"After repeated delays due to the pandemic, the death of arbitrators, and requests by the Turkish and KRG governments that Baghdad halt the proceedings, the arbitrators passed a ruling in early 2023," Bilal Wahab, the Wagner Fellow at The Washington Institute, wrote in a recent analysis.  

"Although the details of the ruling are not yet finalized or made public, it is expected to favor Iraq, which had demanded US$36 billion in damages. Although Turkey is a defendant in the suit and not the KRG, the latter is slated to lose the most.”

A senior KRG delegation recently visited Baghdad and discussed the bill with senior Iraqi officials. 

When passing the law there are several key considerations, such as how the oil and gas sectors are administered, the fate of the KRG's contracts with international companies, and which government will oversee future projects.

"Iran could soon press Sudani's cabinet - via its proxies in Iraq - to either choose Tehran or Washington"

These differences have yet to be settled between Baghdad and the KRG.

A senior Iraqi delegation, led by Deputy Prime Minister and Foreign Minister Fuad Hussein, has been in the US since 9 February and conducted several meetings with senior officials in the US Federal Reserve, Treasury, and the State Department.

“The United States welcomed positive developments in relations between the Iraqi federal government and the Kurdistan Regional Government and the ongoing negotiations over the 2023 federal budget and the hydrocarbons law,” the Iraqi and the US government said in a joint statement on 15 February.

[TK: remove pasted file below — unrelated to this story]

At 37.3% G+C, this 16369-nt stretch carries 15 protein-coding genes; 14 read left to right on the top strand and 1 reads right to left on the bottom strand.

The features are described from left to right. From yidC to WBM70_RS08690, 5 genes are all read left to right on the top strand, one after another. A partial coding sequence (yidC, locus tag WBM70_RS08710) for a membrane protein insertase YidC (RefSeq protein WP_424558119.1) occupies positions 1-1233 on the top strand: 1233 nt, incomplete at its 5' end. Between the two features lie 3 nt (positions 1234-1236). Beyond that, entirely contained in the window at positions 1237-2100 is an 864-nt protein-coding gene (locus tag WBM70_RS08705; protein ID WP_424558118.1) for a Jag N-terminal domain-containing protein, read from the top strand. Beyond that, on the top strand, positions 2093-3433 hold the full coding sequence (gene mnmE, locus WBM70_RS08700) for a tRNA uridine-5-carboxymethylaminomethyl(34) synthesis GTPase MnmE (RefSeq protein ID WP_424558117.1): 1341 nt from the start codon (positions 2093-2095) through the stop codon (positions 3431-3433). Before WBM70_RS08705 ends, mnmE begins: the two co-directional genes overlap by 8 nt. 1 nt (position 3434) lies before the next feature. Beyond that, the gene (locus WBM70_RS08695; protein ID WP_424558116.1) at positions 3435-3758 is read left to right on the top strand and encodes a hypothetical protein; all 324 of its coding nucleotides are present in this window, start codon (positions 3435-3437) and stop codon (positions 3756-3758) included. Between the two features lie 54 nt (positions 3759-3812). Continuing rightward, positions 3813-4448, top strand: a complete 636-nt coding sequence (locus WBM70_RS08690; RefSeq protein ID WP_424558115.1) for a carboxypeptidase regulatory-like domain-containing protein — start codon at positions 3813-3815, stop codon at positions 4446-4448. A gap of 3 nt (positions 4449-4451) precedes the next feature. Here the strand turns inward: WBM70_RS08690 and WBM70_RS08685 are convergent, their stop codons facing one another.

“The United States reiterated to the Iraqi delegation the U.S. private sector’s best-in-class technology and its unique ability to address Iraq’s energy challenges.  The U.S. Chamber of Commerce’s U.S.-Iraq Business Council hosted a roundtable for the Iraqi delegation with 40 U.S. companies, industry leaders with expertise in gas capture, electricity infrastructure modernization, and renewables.”

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The US government’s resolve to end Iraq’s reliance on gas imports from Iran for producing electricity, the drying up of dollar flows into Iran and Syria, as well as the new investment missions outlined in the statement, would certainly raise the ire of Tehran. Iran would soon press Sudani’s cabinet- via its proxies in Iraq - to either choose Tehran or Washington.

If Sudani takes sides with Iran, then Washington would show its teeth again by denying Iraq its own dollars from oil sales. As a result, Iraq’s economy would shrink further.

The national currency would plummet, the government wouldn't be able to pay its civil servants, and any ensuing public rage could weaken the government to the point of collapse.

If Iraq chooses Washington, then the Iraqi parliament could be expected, with a pro-Iran Shia majority, to withdraw their support from Sudani. If this happens, plans for turning Iraq into a major gas exporter might not see the light of day either.

Dana Taib Menmy is The New Arab's Iraq Correspondent, writing on issues of politics, society, human rights, security, and minorities.

Follow him on Twitter: @danataibmenmy